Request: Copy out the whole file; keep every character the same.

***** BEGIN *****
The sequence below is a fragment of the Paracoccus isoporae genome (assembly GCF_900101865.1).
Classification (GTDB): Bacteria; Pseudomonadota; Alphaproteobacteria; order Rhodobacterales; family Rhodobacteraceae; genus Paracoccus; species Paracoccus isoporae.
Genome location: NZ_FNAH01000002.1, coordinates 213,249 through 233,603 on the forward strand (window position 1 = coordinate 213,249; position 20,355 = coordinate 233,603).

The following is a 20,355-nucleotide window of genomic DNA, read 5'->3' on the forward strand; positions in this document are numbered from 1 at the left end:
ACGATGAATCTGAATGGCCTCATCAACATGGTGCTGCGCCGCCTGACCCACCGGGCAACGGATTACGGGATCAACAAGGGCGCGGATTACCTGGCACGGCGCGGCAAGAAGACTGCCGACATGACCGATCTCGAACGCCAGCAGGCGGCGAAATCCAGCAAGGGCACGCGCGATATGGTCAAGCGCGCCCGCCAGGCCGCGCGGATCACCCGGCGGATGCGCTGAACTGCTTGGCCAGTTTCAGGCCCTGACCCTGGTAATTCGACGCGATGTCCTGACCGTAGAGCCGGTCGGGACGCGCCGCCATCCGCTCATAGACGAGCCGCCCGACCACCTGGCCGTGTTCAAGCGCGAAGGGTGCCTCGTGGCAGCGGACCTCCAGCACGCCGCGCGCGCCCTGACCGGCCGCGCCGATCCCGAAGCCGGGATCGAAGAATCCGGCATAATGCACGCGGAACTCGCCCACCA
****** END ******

The sequence below is a fragment of the Paracoccus isoporae genome (assembly GCF_900101865.1).
Classification (GTDB): Bacteria; Pseudomonadota; Alphaproteobacteria; order Rhodobacterales; family Rhodobacteraceae; genus Paracoccus; species Paracoccus isoporae.
Genome location: NZ_FNAH01000002.1, coordinates 213,249 through 233,603 on the forward strand (window position 1 = coordinate 213,249; position 20,355 = coordinate 233,603).

The following is a 20,355-nucleotide window of genomic DNA, read 5'->3' on the forward strand; positions in this document are numbered from 1 at the left end:
ACGATGAATCTGAATGGCCTCATCAACATGGTGCTGCGCCGCCTGACCCACCGGGCAACGGATTACGGGATCAACAAGGGCGCGGATTACCTGGCACGGCGCGGCAAGAAGACTGCCGACATGACCGATCTCGAACGCCAGCAGGCGGCGAAATCCAGCAAGGGCACGCGCGATATGGTCAAGCGCGCCCGCCAGGCCGCGCGGATCACCCGGCGGATGCGCTGAACTGCTTGGCCAGTTTCAGGCCCTGACCCTGGTAATTCGACGCGATGTCCTGACCGTAGAGCCGGTCGGGACGCGCCGCCATCCGCTCATAGACGAGCCGCCCGACCACCTGGCCGTGTTCAAGCGCGAAGGGTGCCTCGTGGCAGCGGACCTCCAGCACGCCGCGCGCGCCCTGACCGGCCGCGCCGATCCCGAAGCCGGGATCGAAGAATCCGGCATAATGCACGCGGAACTCGCCCACCA